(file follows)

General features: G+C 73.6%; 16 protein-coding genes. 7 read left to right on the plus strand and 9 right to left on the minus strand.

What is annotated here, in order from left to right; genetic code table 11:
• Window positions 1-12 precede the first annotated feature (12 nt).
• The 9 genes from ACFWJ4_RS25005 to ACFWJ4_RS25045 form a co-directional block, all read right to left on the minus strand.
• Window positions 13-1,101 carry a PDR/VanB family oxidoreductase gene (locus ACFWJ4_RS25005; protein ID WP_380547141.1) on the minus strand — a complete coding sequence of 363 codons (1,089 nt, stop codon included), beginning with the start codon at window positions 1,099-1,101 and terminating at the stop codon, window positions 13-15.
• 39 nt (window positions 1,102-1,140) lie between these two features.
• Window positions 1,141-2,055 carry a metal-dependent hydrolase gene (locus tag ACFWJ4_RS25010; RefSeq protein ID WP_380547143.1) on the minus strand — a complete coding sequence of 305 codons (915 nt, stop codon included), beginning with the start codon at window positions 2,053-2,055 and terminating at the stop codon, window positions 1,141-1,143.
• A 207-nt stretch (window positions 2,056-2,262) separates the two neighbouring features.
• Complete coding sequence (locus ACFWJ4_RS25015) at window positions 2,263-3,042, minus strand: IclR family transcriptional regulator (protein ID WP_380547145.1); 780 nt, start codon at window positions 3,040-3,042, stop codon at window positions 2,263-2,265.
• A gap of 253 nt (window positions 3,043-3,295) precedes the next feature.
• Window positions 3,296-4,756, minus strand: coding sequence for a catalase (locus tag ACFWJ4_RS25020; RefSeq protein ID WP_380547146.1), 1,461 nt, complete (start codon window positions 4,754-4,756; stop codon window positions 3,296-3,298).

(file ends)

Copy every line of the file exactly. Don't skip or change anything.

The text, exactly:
General features: G+C 73.6%; 16 protein-coding genes. 7 read left to right on the plus strand and 9 right to left on the minus strand.

What is annotated here, in order from left to right; genetic code table 11:
• Window positions 1-12 precede the first annotated feature (12 nt).
• The 9 genes from ACFWJ4_RS25005 to ACFWJ4_RS25045 form a co-directional block, all read right to left on the minus strand.
• Window positions 13-1,101 carry a PDR/VanB family oxidoreductase gene (locus ACFWJ4_RS25005; protein ID WP_380547141.1) on the minus strand — a complete coding sequence of 363 codons (1,089 nt, stop codon included), beginning with the start codon at window positions 1,099-1,101 and terminating at the stop codon, window positions 13-15.
• 39 nt (window positions 1,102-1,140) lie between these two features.
• Window positions 1,141-2,055 carry a metal-dependent hydrolase gene (locus tag ACFWJ4_RS25010; RefSeq protein ID WP_380547143.1) on the minus strand — a complete coding sequence of 305 codons (915 nt, stop codon included), beginning with the start codon at window positions 2,053-2,055 and terminating at the stop codon, window positions 1,141-1,143.
• A 207-nt stretch (window positions 2,056-2,262) separates the two neighbouring features.
• Complete coding sequence (locus ACFWJ4_RS25015) at window positions 2,263-3,042, minus strand: IclR family transcriptional regulator (protein ID WP_380547145.1); 780 nt, start codon at window positions 3,040-3,042, stop codon at window positions 2,263-2,265.
• A gap of 253 nt (window positions 3,043-3,295) precedes the next feature.
• Window positions 3,296-4,756, minus strand: coding sequence for a catalase (locus tag ACFWJ4_RS25020; RefSeq protein ID WP_380547146.1), 1,461 nt, complete (start codon window positions 4,754-4,756; stop codon window positions 3,296-3,298).